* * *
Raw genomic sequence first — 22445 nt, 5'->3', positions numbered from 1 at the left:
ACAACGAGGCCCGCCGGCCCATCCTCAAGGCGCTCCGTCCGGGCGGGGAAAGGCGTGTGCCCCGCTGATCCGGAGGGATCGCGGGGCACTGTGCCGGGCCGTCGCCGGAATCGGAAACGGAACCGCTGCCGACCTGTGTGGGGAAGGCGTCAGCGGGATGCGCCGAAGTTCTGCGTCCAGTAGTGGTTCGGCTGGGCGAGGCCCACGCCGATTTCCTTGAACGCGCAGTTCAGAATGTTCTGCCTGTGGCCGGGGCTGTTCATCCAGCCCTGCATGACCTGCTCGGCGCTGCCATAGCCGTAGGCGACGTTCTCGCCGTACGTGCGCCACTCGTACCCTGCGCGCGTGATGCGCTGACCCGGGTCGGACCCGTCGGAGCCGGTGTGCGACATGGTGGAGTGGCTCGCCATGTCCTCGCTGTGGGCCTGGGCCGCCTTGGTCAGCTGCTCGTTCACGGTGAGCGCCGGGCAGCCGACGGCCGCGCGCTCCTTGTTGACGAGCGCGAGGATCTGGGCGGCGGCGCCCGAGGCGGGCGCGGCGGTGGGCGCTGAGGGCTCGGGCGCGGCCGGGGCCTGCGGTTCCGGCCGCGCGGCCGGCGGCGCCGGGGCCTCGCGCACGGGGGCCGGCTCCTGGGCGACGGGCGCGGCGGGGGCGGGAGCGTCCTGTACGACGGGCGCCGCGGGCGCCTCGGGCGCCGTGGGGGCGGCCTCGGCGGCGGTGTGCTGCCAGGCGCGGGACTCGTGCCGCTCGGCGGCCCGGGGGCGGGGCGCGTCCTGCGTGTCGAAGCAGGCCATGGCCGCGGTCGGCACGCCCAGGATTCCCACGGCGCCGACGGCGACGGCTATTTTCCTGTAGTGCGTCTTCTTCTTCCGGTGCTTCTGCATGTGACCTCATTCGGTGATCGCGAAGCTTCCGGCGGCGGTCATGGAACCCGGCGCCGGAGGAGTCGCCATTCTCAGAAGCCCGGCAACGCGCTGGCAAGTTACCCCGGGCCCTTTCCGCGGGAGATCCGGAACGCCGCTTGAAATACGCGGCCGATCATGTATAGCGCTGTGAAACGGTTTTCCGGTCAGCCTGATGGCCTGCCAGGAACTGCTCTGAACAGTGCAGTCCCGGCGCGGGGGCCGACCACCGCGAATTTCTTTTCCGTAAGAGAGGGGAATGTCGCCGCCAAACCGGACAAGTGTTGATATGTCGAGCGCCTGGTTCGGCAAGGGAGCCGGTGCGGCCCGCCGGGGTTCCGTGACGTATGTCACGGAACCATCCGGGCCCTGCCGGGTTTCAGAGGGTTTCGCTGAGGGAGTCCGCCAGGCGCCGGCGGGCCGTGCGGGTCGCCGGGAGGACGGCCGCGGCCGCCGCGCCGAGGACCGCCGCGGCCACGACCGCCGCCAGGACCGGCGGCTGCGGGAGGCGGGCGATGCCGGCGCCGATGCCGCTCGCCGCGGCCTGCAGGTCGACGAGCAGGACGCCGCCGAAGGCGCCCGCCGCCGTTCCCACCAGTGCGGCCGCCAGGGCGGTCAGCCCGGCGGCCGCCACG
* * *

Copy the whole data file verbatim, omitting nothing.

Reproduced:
Raw genomic sequence first — 22445 nt, 5'->3', positions numbered from 1 at the left:
ACAACGAGGCCCGCCGGCCCATCCTCAAGGCGCTCCGTCCGGGCGGGGAAAGGCGTGTGCCCCGCTGATCCGGAGGGATCGCGGGGCACTGTGCCGGGCCGTCGCCGGAATCGGAAACGGAACCGCTGCCGACCTGTGTGGGGAAGGCGTCAGCGGGATGCGCCGAAGTTCTGCGTCCAGTAGTGGTTCGGCTGGGCGAGGCCCACGCCGATTTCCTTGAACGCGCAGTTCAGAATGTTCTGCCTGTGGCCGGGGCTGTTCATCCAGCCCTGCATGACCTGCTCGGCGCTGCCATAGCCGTAGGCGACGTTCTCGCCGTACGTGCGCCACTCGTACCCTGCGCGCGTGATGCGCTGACCCGGGTCGGACCCGTCGGAGCCGGTGTGCGACATGGTGGAGTGGCTCGCCATGTCCTCGCTGTGGGCCTGGGCCGCCTTGGTCAGCTGCTCGTTCACGGTGAGCGCCGGGCAGCCGACGGCCGCGCGCTCCTTGTTGACGAGCGCGAGGATCTGGGCGGCGGCGCCCGAGGCGGGCGCGGCGGTGGGCGCTGAGGGCTCGGGCGCGGCCGGGGCCTGCGGTTCCGGCCGCGCGGCCGGCGGCGCCGGGGCCTCGCGCACGGGGGCCGGCTCCTGGGCGACGGGCGCGGCGGGGGCGGGAGCGTCCTGTACGACGGGCGCCGCGGGCGCCTCGGGCGCCGTGGGGGCGGCCTCGGCGGCGGTGTGCTGCCAGGCGCGGGACTCGTGCCGCTCGGCGGCCCGGGGGCGGGGCGCGTCCTGCGTGTCGAAGCAGGCCATGGCCGCGGTCGGCACGCCCAGGATTCCCACGGCGCCGACGGCGACGGCTATTTTCCTGTAGTGCGTCTTCTTCTTCCGGTGCTTCTGCATGTGACCTCATTCGGTGATCGCGAAGCTTCCGGCGGCGGTCATGGAACCCGGCGCCGGAGGAGTCGCCATTCTCAGAAGCCCGGCAACGCGCTGGCAAGTTACCCCGGGCCCTTTCCGCGGGAGATCCGGAACGCCGCTTGAAATACGCGGCCGATCATGTATAGCGCTGTGAAACGGTTTTCCGGTCAGCCTGATGGCCTGCCAGGAACTGCTCTGAACAGTGCAGTCCCGGCGCGGGGGCCGACCACCGCGAATTTCTTTTCCGTAAGAGAGGGGAATGTCGCCGCCAAACCGGACAAGTGTTGATATGTCGAGCGCCTGGTTCGGCAAGGGAGCCGGTGCGGCCCGCCGGGGTTCCGTGACGTATGTCACGGAACCATCCGGGCCCTGCCGGGTTTCAGAGGGTTTCGCTGAGGGAGTCCGCCAGGCGCCGGCGGGCCGTGCGGGTCGCCGGGAGGACGGCCGCGGCCGCCGCGCCGAGGACCGCCGCGGCCACGACCGCCGCCAGGACCGGCGGCTGCGGGAGGCGGGCGATGCCGGCGCCGATGCCGCTCGCCGCGGCCTGCAGGTCGACGAGCAGGACGCCGCCGAAGGCGCCCGCCGCCGTTCCCACCAGTGCGGCCGCCAGGGCGGTCAGCCCGGCGGCCGCCACG